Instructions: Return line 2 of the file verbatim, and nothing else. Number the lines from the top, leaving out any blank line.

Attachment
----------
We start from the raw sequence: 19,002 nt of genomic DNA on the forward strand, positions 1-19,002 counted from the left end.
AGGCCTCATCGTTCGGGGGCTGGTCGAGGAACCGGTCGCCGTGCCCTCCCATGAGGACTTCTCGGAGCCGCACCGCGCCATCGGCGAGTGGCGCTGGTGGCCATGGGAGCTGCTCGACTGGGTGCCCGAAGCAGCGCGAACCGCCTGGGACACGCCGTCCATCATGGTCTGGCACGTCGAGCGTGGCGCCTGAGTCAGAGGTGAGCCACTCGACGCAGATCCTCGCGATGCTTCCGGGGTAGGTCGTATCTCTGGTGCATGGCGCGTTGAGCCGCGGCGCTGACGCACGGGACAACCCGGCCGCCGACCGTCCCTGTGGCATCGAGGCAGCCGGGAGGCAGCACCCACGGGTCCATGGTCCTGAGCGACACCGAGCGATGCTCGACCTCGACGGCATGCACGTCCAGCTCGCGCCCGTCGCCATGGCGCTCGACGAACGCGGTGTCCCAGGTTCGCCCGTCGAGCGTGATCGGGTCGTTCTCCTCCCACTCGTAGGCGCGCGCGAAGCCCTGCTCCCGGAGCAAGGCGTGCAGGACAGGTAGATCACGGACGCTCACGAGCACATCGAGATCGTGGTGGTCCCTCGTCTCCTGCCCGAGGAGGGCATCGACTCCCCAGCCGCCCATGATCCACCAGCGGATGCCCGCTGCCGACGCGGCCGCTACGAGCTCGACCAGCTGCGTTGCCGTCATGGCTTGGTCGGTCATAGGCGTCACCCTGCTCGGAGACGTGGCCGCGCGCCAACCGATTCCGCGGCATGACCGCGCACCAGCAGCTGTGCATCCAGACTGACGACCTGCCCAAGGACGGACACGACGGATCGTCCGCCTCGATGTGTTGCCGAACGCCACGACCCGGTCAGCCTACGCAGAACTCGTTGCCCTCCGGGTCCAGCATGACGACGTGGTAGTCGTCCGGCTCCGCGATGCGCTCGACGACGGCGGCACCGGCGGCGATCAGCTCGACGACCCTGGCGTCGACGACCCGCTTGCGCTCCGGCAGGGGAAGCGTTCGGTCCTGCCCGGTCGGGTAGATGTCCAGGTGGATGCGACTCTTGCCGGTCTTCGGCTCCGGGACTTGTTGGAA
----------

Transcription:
AGGCCTCATCGTTCGGGGGCTGGTCGAGGAACCGGTCGCCGTGCCCTCCCATGAGGACTTCTCGGAGCCGCACCGCGCCATCGGCGAGTGGCGCTGGTGGCCATGGGAGCTGCTCGACTGGGTGCCCGAAGCAGCGCGAACCGCCTGGGACACGCCGTCCATCATGGTCTGGCACGTCGAGCGTGGCGCCTGAGTCAGAGGTGAGCCACTCGACGCAGATCCTCGCGATGCTTCCGGGGTAGGTCGTATCTCTGGTGCATGGCGCGTTGAGCCGCGGCGCTGACGCACGGGACAACCCGGCCGCCGACCGTCCCTGTGGCATCGAGGCAGCCGGGAGGCAGCACCCACGGGTCCATGGTCCTGAGCGACACCGAGCGATGCTCGACCTCGACGGCATGCACGTCCAGCTCGCGCCCGTCGCCATGGCGCTCGACGAACGCGGTGTCCCAGGTTCGCCCGTCGAGCGTGATCGGGTCGTTCTCCTCCCACTCGTAGGCGCGCGCGAAGCCCTGCTCCCGGAGCAAGGCGTGCAGGACAGGTAGATCACGGACGCTCACGAGCACATCGAGATCGTGGTGGTCCCTCGTCTCCTGCCCGAGGAGGGCATCGACTCCCCAGCCGCCCATGATCCACCAGCGGATGCCCGCTGCCGACGCGGCCGCTACGAGCTCGACCAGCTGCGTTGCCGTCATGGCTTGGTCGGTCATAGGCGTCACCCTGCTCGGAGACGTGGCCGCGCGCCAACCGATTCCGCGGCATGACCGCGCACCAGCAGCTGTGCATCCAGACTGACGACCTGCCCAAGGACGGACACGACGGATCGTCCGCCTCGATGTGTTGCCGAACGCCACGACCCGGTCAGCCTACGCAGAACTCGTTGCCCTCCGGGTCCAGCATGACGACGTGGTAGTCGTCCGGCTCCGCGATGCGCTCGACGACGGCGGCACCGGCGGCGATCAGCTCGACGACCCTGGCGTCGACGACCCGCTTGCGCTCCGGCAGGGGAAGCGTTCGGTCCTGCCCGGTCGGGTAGATGTCCAGGTGGATGCGACTCTTGCCGGTCTTCGGCTCCGGGACTTGTTGGAA